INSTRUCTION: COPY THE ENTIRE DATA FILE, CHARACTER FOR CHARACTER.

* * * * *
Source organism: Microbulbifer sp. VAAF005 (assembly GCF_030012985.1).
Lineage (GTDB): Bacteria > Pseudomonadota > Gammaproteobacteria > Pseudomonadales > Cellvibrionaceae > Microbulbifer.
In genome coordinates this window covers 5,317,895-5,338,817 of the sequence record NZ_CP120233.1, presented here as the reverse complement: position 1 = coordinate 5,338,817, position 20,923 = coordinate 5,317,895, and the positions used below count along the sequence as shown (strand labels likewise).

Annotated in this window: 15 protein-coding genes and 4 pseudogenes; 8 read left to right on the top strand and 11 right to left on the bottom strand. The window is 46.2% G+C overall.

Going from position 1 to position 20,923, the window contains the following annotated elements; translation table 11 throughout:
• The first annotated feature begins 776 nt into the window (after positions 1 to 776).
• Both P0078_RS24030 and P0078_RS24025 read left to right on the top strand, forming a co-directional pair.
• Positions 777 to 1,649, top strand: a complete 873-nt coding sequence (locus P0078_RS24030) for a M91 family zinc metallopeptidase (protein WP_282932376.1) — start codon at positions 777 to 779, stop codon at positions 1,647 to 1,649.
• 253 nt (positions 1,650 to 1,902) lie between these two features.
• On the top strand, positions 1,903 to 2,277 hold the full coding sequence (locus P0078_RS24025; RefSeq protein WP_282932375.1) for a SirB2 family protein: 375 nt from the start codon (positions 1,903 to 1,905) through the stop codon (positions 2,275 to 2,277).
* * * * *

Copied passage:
Source organism: Microbulbifer sp. VAAF005 (assembly GCF_030012985.1).
Lineage (GTDB): Bacteria > Pseudomonadota > Gammaproteobacteria > Pseudomonadales > Cellvibrionaceae > Microbulbifer.
In genome coordinates this window covers 5,317,895-5,338,817 of the sequence record NZ_CP120233.1, presented here as the reverse complement: position 1 = coordinate 5,338,817, position 20,923 = coordinate 5,317,895, and the positions used below count along the sequence as shown (strand labels likewise).

Annotated in this window: 15 protein-coding genes and 4 pseudogenes; 8 read left to right on the top strand and 11 right to left on the bottom strand. The window is 46.2% G+C overall.

Going from position 1 to position 20,923, the window contains the following annotated elements; translation table 11 throughout:
• The first annotated feature begins 776 nt into the window (after positions 1 to 776).
• Both P0078_RS24030 and P0078_RS24025 read left to right on the top strand, forming a co-directional pair.
• Positions 777 to 1,649, top strand: a complete 873-nt coding sequence (locus P0078_RS24030) for a M91 family zinc metallopeptidase (protein WP_282932376.1) — start codon at positions 777 to 779, stop codon at positions 1,647 to 1,649.
• 253 nt (positions 1,650 to 1,902) lie between these two features.
• On the top strand, positions 1,903 to 2,277 hold the full coding sequence (locus P0078_RS24025; RefSeq protein WP_282932375.1) for a SirB2 family protein: 375 nt from the start codon (positions 1,903 to 1,905) through the stop codon (positions 2,275 to 2,277).